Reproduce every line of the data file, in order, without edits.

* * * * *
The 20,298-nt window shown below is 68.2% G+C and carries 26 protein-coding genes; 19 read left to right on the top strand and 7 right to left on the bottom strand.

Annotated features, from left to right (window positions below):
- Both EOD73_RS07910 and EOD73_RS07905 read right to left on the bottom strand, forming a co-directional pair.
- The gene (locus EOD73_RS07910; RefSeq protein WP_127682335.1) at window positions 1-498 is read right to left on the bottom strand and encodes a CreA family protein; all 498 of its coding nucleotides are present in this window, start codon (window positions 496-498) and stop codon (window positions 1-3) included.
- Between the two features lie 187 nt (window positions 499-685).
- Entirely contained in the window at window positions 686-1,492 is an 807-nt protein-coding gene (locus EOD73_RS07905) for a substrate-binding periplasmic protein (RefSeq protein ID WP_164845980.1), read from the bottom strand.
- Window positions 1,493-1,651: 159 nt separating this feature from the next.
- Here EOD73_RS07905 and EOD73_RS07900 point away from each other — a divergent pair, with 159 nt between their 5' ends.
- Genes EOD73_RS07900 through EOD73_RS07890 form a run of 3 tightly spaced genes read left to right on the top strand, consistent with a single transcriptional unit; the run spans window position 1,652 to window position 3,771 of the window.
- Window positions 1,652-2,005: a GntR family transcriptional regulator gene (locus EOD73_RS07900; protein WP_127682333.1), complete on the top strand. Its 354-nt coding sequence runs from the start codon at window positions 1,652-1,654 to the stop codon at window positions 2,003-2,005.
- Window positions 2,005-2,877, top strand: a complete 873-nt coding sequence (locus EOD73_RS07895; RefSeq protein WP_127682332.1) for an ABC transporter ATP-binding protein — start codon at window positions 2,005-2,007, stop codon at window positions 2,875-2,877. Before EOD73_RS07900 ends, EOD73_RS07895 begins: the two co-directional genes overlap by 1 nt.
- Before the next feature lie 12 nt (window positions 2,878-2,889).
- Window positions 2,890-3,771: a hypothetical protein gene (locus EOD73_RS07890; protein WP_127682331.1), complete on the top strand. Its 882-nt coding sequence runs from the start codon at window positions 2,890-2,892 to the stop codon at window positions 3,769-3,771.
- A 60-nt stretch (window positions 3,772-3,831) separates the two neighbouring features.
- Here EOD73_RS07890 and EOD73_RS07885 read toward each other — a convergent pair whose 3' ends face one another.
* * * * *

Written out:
The 20,298-nt window shown below is 68.2% G+C and carries 26 protein-coding genes; 19 read left to right on the top strand and 7 right to left on the bottom strand.

Annotated features, from left to right (window positions below):
- Both EOD73_RS07910 and EOD73_RS07905 read right to left on the bottom strand, forming a co-directional pair.
- The gene (locus EOD73_RS07910; RefSeq protein WP_127682335.1) at window positions 1-498 is read right to left on the bottom strand and encodes a CreA family protein; all 498 of its coding nucleotides are present in this window, start codon (window positions 496-498) and stop codon (window positions 1-3) included.
- Between the two features lie 187 nt (window positions 499-685).
- Entirely contained in the window at window positions 686-1,492 is an 807-nt protein-coding gene (locus EOD73_RS07905) for a substrate-binding periplasmic protein (RefSeq protein ID WP_164845980.1), read from the bottom strand.
- Window positions 1,493-1,651: 159 nt separating this feature from the next.
- Here EOD73_RS07905 and EOD73_RS07900 point away from each other — a divergent pair, with 159 nt between their 5' ends.
- Genes EOD73_RS07900 through EOD73_RS07890 form a run of 3 tightly spaced genes read left to right on the top strand, consistent with a single transcriptional unit; the run spans window position 1,652 to window position 3,771 of the window.
- Window positions 1,652-2,005: a GntR family transcriptional regulator gene (locus EOD73_RS07900; protein WP_127682333.1), complete on the top strand. Its 354-nt coding sequence runs from the start codon at window positions 1,652-1,654 to the stop codon at window positions 2,003-2,005.
- Window positions 2,005-2,877, top strand: a complete 873-nt coding sequence (locus EOD73_RS07895; RefSeq protein WP_127682332.1) for an ABC transporter ATP-binding protein — start codon at window positions 2,005-2,007, stop codon at window positions 2,875-2,877. Before EOD73_RS07900 ends, EOD73_RS07895 begins: the two co-directional genes overlap by 1 nt.
- Before the next feature lie 12 nt (window positions 2,878-2,889).
- Window positions 2,890-3,771: a hypothetical protein gene (locus EOD73_RS07890; protein WP_127682331.1), complete on the top strand. Its 882-nt coding sequence runs from the start codon at window positions 2,890-2,892 to the stop codon at window positions 3,769-3,771.
- A 60-nt stretch (window positions 3,772-3,831) separates the two neighbouring features.
- Here EOD73_RS07890 and EOD73_RS07885 read toward each other — a convergent pair whose 3' ends face one another.